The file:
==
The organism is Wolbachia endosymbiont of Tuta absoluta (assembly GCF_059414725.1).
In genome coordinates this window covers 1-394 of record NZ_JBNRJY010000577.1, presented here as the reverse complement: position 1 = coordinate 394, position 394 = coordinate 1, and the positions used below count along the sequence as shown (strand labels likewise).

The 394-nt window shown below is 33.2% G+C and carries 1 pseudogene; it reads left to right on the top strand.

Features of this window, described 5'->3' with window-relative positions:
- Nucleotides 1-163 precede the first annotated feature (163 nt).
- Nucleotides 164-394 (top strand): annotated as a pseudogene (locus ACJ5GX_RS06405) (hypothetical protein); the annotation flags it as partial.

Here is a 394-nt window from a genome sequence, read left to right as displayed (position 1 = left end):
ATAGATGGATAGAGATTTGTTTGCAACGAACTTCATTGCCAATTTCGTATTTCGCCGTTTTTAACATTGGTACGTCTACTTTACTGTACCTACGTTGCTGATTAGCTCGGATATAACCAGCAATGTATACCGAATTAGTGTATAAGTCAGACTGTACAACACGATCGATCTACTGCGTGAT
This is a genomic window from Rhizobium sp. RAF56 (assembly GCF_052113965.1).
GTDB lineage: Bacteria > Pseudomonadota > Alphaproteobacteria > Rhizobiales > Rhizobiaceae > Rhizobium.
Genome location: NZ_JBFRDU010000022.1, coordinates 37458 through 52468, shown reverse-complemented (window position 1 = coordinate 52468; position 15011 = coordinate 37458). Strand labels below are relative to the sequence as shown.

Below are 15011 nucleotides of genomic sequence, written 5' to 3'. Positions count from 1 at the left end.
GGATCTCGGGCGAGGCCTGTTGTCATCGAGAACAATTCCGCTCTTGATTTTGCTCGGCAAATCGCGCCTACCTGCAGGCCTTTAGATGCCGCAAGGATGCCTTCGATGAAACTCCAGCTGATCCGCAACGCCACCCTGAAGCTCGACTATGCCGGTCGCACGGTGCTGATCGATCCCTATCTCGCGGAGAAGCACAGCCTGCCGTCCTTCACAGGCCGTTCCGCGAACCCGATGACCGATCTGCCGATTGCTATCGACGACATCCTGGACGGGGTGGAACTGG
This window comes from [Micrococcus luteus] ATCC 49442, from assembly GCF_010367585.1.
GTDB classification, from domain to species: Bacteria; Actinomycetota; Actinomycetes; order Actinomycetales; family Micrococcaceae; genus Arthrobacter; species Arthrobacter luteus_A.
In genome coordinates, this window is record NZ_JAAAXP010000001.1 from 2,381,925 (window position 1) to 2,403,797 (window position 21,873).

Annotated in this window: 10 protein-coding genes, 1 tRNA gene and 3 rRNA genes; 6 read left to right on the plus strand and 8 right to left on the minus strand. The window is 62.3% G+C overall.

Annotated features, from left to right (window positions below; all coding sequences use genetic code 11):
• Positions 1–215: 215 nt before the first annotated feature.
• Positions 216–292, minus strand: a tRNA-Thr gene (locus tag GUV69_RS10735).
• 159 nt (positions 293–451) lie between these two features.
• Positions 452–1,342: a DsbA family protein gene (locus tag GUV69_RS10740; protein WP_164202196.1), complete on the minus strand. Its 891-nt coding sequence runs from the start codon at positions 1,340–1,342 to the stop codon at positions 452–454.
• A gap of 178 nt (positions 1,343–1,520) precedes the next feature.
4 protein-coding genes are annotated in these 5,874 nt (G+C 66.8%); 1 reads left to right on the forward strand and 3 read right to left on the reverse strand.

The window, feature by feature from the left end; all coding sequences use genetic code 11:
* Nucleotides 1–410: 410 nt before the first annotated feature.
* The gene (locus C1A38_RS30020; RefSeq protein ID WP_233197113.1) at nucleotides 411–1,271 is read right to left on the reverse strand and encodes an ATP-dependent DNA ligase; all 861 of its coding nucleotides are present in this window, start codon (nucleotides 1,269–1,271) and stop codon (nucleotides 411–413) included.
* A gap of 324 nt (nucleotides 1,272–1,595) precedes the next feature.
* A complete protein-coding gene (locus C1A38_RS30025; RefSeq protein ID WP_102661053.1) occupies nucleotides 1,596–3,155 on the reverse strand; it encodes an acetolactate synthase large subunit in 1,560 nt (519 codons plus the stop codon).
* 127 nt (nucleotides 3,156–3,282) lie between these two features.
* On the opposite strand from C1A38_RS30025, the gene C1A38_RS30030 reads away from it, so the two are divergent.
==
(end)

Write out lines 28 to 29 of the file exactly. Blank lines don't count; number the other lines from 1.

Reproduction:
* A gap of 324 nt (nucleotides 1,272–1,595) precedes the next feature.
* A complete protein-coding gene (locus C1A38_RS30025; RefSeq protein ID WP_102661053.1) occupies nucleotides 1,596–3,155 on the reverse strand; it encodes an acetolactate synthase large subunit in 1,560 nt (519 codons plus the stop codon).